- Report reinforces need for merger
The Merimbula RSL and Merimbula-Imlay Bowling clubs would have to dramatically change their operations to survive in the long-term, says local chartered accounting firm Kothes in its independent review of the two clubs.
It is the second major financial review of the RSL Club that recommends amalgamation to ensure the community-owned club and its strong veteran traditions remain on the Sapphire Coast. Kothes says that based on industry standards, current figures indicate the RSL will not survive as a going concern in the long-term without dramatic change.
The review also states that Merimbula-Imlay Bowling Club must change its operations to ensure its future viability.
RSL Board president Graeme Williams and Bowling Club chairman Gerry Hammond say the time for debate is over. Amalgamation is the only option for the long-term security of the clubs.
“We urge all members to vote yes for the merger and save our clubs. The MOU strengthens the traditions of both clubs which is something that won’t happen if we don’t take action now. There’s no point dragging this on until one or both clubs are forced to close down the track.
“Registered clubs are part of the fabric of a community and we must act now to ensure a stronger club in Merimbula for future generations.”
The two club boards signed an amalgamation agreement, called a Memorandum of Understanding, last week. Members will vote on whether amalgamation goes ahead at special meetings later in the year.
"Six of the eight registered clubs in the Bega Valley Shire are not financially viable in the long-term."Kothes Report
The clubs sought the Kothes review as a second opinion on financial predictions for Merimbula RSL Club by Sydney-based firm Lawler Partners. The Lawler report was the impetus behind the RSL seeking an amalgamation partner in June last year.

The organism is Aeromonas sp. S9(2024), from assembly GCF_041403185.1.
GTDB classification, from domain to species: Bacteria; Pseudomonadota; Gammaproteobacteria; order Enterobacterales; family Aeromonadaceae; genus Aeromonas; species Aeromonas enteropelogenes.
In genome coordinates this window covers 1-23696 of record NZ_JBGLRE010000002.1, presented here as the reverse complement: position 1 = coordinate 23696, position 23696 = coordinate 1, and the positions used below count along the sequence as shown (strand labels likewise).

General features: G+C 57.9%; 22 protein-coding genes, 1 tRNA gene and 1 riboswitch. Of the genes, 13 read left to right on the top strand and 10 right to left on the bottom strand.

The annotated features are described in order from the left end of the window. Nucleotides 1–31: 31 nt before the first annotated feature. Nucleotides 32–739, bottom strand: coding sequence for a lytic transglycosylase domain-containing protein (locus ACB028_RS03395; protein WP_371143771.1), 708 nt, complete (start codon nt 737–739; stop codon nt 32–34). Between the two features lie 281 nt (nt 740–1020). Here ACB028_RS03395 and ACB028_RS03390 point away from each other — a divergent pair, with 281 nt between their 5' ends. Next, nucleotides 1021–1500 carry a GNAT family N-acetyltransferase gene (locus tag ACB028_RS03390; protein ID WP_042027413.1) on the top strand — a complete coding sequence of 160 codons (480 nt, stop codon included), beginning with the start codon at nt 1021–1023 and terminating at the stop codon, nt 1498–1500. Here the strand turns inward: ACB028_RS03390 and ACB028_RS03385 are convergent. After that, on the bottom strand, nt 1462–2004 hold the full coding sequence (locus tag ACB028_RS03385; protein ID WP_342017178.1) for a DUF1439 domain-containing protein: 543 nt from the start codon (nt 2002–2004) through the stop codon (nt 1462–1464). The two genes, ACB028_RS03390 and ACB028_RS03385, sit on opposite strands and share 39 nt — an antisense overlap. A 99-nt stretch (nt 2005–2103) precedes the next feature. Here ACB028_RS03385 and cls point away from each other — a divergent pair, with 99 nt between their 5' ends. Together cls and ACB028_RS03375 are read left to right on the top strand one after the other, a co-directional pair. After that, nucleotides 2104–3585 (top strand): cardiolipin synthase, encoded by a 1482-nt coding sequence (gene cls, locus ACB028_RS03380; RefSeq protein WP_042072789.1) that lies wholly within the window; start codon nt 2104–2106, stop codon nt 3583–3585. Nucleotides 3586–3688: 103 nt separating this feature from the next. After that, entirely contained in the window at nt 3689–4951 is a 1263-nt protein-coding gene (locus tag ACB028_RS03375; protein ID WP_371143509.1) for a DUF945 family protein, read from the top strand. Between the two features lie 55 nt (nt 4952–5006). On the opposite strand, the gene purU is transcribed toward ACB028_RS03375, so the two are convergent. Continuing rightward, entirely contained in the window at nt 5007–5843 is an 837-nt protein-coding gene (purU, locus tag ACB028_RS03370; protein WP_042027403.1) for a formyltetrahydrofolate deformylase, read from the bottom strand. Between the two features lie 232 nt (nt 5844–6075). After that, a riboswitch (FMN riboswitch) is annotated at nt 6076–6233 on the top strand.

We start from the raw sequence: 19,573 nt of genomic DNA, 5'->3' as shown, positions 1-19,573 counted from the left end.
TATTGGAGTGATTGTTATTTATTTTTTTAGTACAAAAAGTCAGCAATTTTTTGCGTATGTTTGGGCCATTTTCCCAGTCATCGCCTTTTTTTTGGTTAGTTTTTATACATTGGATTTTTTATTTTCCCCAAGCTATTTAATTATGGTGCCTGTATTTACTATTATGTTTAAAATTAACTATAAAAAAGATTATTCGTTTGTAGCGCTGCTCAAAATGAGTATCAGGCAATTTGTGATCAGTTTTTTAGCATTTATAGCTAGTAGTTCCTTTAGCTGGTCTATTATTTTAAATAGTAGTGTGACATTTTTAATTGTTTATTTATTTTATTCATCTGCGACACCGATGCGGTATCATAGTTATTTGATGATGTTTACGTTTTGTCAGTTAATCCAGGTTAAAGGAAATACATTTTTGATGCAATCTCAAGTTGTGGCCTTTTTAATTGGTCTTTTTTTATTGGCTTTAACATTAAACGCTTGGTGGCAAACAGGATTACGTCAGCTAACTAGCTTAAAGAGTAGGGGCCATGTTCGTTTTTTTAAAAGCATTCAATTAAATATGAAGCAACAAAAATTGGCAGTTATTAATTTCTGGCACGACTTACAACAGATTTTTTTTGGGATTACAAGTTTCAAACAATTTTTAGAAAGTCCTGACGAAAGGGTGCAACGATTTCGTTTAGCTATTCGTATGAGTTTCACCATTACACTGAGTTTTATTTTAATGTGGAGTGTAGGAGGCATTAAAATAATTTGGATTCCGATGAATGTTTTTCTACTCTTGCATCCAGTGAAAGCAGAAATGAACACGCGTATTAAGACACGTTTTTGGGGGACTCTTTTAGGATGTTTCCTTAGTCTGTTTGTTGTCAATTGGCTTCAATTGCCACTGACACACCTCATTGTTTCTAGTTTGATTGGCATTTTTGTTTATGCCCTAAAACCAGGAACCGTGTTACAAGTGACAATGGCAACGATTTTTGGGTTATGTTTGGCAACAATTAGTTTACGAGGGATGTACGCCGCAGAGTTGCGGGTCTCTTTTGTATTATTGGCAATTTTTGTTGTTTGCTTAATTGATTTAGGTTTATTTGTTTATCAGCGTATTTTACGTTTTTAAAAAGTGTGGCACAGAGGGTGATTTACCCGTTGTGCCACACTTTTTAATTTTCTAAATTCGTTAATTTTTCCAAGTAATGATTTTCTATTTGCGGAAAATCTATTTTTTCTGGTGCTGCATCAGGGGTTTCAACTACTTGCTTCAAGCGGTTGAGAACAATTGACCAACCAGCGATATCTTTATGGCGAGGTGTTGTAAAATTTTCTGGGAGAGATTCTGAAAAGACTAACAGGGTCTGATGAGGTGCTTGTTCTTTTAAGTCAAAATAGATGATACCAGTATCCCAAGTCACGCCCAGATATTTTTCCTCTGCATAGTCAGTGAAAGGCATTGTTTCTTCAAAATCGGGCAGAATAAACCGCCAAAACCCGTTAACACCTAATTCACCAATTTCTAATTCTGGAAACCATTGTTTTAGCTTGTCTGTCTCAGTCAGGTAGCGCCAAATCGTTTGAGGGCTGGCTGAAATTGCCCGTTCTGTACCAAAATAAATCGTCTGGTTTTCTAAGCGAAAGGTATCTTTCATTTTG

Kothes partner Simon Byrne says their review backs Lawler’s findings, however, current figures are worse than Lawler’s predictions. Merimbula RSL’s revenue is $250,253 lower than predicted and Merimbula-Imlay Bowling Club, $401,700.
“Both clubs are facing increasing pressures to remain viable and it is our view that the amalgamation of the two clubs is the best option to keep a financially-secure registered club in Merimbula,” Mr Byrne said.
“This position is strongly reinforced when taking into consideration the latest trends of decreased gaming revenue of both clubs.”
Kothes also says that based on industry standards, six of the eight registered clubs in the Bega Valley Shire are not financially viable in the long-term. They are in the ‘disaster looming’ category when compared to accepted industry benchmarks.
Mr Williams said the Kothes findings are in line with the trend of a declining clubs industry in NSW.
He said last Friday’s announcement that the historic Adamstown RSL Club was shutting its doors with debts of $6.5 million after serving its community for 90 years is a common occurrence.
“The reality is that registered clubs are facing tough times and we are not exempt from this in the Bega Valley Shire,” Mr Williams said. “We have to act now so we don’t end up in a similar position to so many other clubs like the Adamstown RSL who are forced to close their doors.”
Mr Hammond said members make the final decision on merger. An important part of making a decision is being fully informed.
“Our combined membership of 14,000 must familiarise themselves with the contents of the Kothes report and the Memorandum of Understanding. It is up to members to save our clubs and make sure we can continue to provide secure jobs and the important services, traditions and community support for both Merimbula and the broader region.”
The executive summary of the Kothes Report and the amalgamation Memorandum of Understanding can be viewed on both club websites and are also on display in the clubs.
Kothes Chartered Accountants and Business Advisors has offices in Merimbula, Bega, Eden, Bermagui, Jindabyne, Bombala and Cooma. Roy Kothe established the business on May 1, 1947 in Bega.